Marijuana legalization arrives Monday in California, and some dispensaries are going all out to celebrate and attract customers.
Berkeley Patients Group, which opened as a medical marijuana dispensary in 1999 and has received a permit for recreational sales, expects lines around the block to mark opening day. The mayor of the city that includes the University of California, Berkeley campus is expected at a ribbon-cutting ceremony at 6 a.m.
The dispensary also is showing off a new automated, self-service dispensing system from Grasshopper Kiosks, which will be used to help improve transaction times and let customers that know what they want, get in and out in a hurry.
Harborside, one of the nation's oldest and most famous dispensaries, is planning brass bands at its locations in Oakland and San Jose, with flags and T-shirts for the first 100 people in line.
Golden State Greens, with a modest storefront amid car repair shops and budget hotels in San Diego, houses a bustling business that has sold marijuana for medical purposes since 2015. It will open its doors at 7 a.m. Monday, like it does every other day of the year.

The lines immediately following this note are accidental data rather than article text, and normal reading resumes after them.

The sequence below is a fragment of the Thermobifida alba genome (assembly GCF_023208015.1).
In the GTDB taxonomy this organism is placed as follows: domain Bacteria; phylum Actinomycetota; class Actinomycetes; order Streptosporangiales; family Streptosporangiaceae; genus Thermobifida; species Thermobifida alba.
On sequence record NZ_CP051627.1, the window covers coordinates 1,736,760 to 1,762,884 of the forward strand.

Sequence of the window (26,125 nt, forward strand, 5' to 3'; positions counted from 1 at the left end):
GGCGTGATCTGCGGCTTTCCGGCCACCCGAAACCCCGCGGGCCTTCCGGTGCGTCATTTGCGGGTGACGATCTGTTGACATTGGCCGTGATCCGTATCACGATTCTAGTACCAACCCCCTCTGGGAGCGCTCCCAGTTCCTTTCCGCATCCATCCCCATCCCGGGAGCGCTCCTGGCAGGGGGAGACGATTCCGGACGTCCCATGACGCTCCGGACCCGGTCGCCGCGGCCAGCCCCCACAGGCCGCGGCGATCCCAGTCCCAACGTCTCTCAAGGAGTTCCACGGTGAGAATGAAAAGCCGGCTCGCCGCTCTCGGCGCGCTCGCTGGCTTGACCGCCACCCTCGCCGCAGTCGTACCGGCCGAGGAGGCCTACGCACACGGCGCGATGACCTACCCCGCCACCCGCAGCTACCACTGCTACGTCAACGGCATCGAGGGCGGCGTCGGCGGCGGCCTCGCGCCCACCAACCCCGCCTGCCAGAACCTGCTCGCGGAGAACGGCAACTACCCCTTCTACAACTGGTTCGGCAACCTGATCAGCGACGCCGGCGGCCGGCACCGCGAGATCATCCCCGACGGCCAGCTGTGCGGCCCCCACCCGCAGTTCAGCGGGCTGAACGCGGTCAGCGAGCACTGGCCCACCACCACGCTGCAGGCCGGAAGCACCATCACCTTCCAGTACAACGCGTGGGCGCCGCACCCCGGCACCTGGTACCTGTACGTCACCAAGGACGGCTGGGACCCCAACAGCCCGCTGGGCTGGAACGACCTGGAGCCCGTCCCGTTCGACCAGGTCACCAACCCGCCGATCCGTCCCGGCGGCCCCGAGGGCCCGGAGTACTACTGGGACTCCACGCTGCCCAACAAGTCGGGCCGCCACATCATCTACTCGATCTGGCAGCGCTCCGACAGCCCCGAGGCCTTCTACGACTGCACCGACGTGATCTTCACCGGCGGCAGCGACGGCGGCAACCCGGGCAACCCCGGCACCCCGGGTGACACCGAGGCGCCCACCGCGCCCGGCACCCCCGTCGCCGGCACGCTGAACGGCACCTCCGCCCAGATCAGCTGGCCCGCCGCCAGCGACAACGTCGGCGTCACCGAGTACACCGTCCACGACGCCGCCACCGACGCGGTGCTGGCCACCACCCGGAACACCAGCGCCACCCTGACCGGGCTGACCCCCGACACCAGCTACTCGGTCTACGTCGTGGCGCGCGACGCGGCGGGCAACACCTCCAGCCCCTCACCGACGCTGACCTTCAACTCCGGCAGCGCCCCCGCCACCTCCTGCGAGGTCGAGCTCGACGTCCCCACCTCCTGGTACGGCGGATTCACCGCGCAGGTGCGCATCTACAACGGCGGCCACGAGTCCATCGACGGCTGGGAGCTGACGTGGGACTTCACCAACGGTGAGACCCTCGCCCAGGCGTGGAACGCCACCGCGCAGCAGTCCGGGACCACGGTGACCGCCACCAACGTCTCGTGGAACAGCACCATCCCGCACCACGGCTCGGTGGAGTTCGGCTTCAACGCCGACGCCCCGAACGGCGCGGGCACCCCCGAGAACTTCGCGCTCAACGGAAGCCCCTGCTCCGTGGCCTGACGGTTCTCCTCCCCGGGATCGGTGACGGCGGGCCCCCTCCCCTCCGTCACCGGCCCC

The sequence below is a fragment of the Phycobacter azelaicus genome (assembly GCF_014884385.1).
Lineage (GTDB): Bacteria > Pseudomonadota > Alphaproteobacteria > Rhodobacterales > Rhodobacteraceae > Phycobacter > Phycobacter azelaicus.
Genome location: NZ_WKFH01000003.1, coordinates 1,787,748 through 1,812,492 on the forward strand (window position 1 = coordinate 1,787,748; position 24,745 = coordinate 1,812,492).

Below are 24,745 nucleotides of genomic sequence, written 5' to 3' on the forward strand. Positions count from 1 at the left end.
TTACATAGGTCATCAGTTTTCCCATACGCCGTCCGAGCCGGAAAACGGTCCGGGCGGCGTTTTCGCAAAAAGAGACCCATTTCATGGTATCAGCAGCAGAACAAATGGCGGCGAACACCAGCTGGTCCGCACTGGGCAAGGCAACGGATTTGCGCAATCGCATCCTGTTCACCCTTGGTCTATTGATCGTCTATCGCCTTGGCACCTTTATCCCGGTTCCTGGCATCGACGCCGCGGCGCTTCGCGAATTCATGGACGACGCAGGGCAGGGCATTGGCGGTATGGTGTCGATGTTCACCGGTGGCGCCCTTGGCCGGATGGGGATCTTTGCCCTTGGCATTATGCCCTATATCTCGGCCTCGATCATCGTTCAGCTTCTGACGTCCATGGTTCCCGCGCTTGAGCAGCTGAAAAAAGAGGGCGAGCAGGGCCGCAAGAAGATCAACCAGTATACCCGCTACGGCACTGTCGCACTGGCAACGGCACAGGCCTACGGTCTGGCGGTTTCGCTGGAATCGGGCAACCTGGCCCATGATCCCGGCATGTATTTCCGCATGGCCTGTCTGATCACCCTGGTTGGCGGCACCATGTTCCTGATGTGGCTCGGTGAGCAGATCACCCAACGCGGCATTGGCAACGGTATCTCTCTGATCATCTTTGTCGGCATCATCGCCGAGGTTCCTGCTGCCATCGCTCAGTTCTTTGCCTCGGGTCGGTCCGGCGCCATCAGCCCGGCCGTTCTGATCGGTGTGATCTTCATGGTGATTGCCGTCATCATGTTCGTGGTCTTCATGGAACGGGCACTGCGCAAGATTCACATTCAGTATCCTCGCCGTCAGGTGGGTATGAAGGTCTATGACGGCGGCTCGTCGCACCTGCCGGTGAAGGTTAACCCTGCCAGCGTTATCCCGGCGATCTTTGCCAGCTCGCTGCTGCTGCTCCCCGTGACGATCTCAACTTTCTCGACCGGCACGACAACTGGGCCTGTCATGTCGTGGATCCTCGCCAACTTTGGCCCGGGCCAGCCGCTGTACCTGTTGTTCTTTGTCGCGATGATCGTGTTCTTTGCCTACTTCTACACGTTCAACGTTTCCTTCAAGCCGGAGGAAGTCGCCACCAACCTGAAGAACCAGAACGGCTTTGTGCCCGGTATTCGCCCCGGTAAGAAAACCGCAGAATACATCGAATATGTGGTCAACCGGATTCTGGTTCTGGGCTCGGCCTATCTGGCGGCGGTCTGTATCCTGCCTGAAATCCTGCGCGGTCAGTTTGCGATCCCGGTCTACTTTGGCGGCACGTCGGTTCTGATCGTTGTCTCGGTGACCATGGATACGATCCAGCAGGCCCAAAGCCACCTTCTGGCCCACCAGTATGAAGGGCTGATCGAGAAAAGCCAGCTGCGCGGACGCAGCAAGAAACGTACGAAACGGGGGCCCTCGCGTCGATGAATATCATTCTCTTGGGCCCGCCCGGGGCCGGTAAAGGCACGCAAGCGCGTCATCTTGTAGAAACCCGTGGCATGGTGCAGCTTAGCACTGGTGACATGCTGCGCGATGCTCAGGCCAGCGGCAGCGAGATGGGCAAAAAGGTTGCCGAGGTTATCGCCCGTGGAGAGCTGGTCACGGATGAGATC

From the small town of Shasta Lake just south of Oregon to San Diego on the Mexican border, the first of about six dozen shops licensed by the state will open Monday to customers who previously needed a medical reason or a black market dealer to score some weed.
“We’re thrilled,” said Khalil Moutawakkil, founder of KindPeoples, which grows, manufactures and sells weed in Santa Cruz. “We can talk about the good, the bad and the ugly of the specific regulations, but at the end of the day it’s a giant step forward, and we’ll have to work out the kinks as we go.”
For consumers, the most surprising revelation may be the dearth of places to get ganja. In theory, buying a joint, loose weed or a hash brownie should be as easy as finding a craft beer, but options are few as some cities have rejected retail sales and others have taken a more mellow approach toward licensing operations.
Pot-friendly San Francisco, a counter-culture hub where marijuana smoke has been a fixture for half a century, was late to establish local regulations and won’t have any retail outlets open for business until later in the week. It’s a similar situation in Los Angeles.
Meantime, Fresno, Riverside, Anaheim, Bakersfield and all of surrounding Kern County have prohibited pot shops, and Long Beach has a temporary ban.
For shop owners lucky enough to receive temporary licenses from the state and clear local red tape, anticipation is high.